Jackson museums try to lure tourists behind bars
Jackson —This prison town never liked being called a prison town.
But, in the last few years, it stopped hiding its vast connections with correctional facilities. Former prisons have even become draws for a budding tourism industry.
Still, the relationship remains complicated. Take the Cell Block 7 Museum, which is a museum in, of all places, a prison — the former State Prison of Southern Michigan.
Judy Krasnow, who overcame local resistance in starting a prison tourism business, had taken tour groups to Cell Block 7 before it was turned into a museum in 2014. The state Department of Corrections, which owns Cell Block 7, declined to renew its contract with her.
What’s more: The DOC had done so at the behest of the Jackson County Chamber of Commerce and Experience Jackson tourism bureau, agencies that Krasnow said are supposed to work for local companies like hers.
She said she had built up a successful business only to have it whisked away. Her tours plummeted. She eventually reached a financial deal with the Ella Sharp Museum, which runs the prison museum for the MDOC, that allowed Krasnow to resume offering tours and keep some of the profits.
Krasnow’s company, Historic Prison Tours, is slowly rebuilding. But, two years later, the issue still rankles.
“The museum wouldn’t exist if not for me,” she said. “It was a nasty, nasty horrible moment in my life.”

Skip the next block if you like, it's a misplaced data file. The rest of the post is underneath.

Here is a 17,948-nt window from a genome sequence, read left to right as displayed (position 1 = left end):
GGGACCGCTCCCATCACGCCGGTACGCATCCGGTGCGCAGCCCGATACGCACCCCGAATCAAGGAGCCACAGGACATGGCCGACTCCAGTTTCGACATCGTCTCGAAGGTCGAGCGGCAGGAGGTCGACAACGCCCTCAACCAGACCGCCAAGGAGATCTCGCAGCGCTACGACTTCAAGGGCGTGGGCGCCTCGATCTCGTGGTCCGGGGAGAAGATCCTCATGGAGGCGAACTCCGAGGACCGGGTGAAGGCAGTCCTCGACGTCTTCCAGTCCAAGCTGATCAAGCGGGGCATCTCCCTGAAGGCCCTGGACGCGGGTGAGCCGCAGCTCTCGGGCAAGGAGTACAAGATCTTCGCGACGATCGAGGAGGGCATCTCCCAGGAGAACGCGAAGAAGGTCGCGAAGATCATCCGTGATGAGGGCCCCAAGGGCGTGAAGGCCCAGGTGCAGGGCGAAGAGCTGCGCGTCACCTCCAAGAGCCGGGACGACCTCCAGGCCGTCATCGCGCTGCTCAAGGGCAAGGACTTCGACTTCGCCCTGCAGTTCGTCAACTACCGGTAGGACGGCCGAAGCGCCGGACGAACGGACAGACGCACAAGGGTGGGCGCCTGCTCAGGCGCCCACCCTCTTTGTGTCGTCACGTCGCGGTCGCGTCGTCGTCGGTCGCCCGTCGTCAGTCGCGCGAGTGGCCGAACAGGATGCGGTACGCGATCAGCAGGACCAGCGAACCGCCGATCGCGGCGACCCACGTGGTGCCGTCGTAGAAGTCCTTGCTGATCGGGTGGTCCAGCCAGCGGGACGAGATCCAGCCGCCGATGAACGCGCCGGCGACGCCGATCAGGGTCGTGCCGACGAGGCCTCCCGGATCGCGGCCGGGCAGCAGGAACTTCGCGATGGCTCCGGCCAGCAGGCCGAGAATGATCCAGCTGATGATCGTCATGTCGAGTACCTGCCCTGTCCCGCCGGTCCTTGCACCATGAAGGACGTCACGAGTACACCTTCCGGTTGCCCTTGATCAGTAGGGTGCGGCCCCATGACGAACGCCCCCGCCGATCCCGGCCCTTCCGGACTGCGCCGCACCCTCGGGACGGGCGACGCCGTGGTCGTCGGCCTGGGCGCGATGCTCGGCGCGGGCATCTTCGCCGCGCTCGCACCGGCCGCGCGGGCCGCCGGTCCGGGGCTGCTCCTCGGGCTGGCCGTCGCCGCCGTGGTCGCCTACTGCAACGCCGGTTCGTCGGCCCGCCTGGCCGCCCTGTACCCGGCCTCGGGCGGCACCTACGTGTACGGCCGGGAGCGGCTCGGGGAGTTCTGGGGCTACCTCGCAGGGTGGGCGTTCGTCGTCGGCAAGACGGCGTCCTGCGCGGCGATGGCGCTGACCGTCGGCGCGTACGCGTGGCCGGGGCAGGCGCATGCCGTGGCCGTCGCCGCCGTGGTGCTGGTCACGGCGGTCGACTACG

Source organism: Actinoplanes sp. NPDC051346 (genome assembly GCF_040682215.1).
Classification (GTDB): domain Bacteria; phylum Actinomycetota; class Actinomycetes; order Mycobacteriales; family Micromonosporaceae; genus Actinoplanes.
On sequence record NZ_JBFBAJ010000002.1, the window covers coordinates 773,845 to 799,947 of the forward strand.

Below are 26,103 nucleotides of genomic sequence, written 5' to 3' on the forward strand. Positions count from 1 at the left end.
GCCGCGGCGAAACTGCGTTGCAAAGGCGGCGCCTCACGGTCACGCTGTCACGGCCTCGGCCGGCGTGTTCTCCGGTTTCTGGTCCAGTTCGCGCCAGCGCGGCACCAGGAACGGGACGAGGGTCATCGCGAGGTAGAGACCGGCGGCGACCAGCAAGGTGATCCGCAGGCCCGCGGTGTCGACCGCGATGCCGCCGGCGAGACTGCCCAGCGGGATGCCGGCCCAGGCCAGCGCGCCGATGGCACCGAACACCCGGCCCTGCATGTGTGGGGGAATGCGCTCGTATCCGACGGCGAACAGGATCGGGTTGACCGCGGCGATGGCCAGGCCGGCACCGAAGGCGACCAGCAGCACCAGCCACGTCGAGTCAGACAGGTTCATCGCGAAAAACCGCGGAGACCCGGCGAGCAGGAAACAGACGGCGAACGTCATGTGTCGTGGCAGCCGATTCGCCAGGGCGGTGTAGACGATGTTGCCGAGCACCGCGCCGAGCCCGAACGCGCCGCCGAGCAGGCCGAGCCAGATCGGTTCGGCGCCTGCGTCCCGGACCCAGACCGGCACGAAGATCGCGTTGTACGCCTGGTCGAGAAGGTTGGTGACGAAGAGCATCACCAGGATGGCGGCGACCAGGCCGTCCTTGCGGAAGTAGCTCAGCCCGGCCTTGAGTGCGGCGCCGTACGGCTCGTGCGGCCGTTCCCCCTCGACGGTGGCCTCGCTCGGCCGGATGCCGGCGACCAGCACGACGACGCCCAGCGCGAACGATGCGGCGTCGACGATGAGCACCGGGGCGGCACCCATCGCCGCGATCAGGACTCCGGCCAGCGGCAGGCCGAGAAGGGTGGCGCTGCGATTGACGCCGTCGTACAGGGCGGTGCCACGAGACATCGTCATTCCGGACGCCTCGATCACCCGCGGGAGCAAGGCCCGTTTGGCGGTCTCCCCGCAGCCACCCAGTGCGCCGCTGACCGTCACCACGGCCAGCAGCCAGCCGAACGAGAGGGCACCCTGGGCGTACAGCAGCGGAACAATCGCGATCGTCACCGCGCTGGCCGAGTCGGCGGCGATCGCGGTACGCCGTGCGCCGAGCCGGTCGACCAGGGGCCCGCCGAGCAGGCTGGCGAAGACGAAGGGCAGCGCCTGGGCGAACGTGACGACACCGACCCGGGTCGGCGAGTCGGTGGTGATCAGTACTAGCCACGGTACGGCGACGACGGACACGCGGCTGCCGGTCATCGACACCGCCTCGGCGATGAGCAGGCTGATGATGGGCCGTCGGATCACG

Chamber and Experience Jackson officials said Krasnow lacked the staff and experience to turn Cell Block 7 into a year-round tourist attraction.
Also, they believe Krasnow and Ella Sharp Museum complement each other in a way that can bolster prison tourism in Jackson. Ella Sharp was a Jackson resident who left her estate to the city to use as a park and museum in the early 20th century.
“We’re not dividing pieces of a pie,” said Mindy Bradish, chamber president. “We’re trying to create a new pie and make it as big as possible.”
Indeed, Krasnow and the Ella Sharp Museum are interested in bringing more tourists to Jackson, and doing so by delving into a city history steeped with prisons.
They were an economic blessing that became part of the city’s sociological makeup, historians say. For 177 years, they have been one of the largest employers in the region.
Cheap labor of inmates attracted industry from around the nation. It turned the city into an industrial powerhouse and, when the industries withered, the prisons were still standing.
In the early 1900s, Jackson was a veritable hotbed of corset-making with no fewer than 16 factories producing the garment.
The original prison, Michigan State Prison, just four blocks from downtown, was part of the city’s social fabric.
Families picnicked on prison grounds to listen to inmate bands. Women brought their daughters to the prison tailor shop to have wedding dresses made. Jazz musicians and barbershop quartets from the prison played in night clubs.
“Like it or not, the prison is a key part of our identity,” said Brad Flory, a former columnist for the Jackson Citizen Patriot newspaper. “It’s shaped our economy, our people and our culture.”
Attempts at disassociation
Jackson’s prisons were the first in the state and among the largest in the world. Four correctional facilities, which are still being used, sit just outside the city.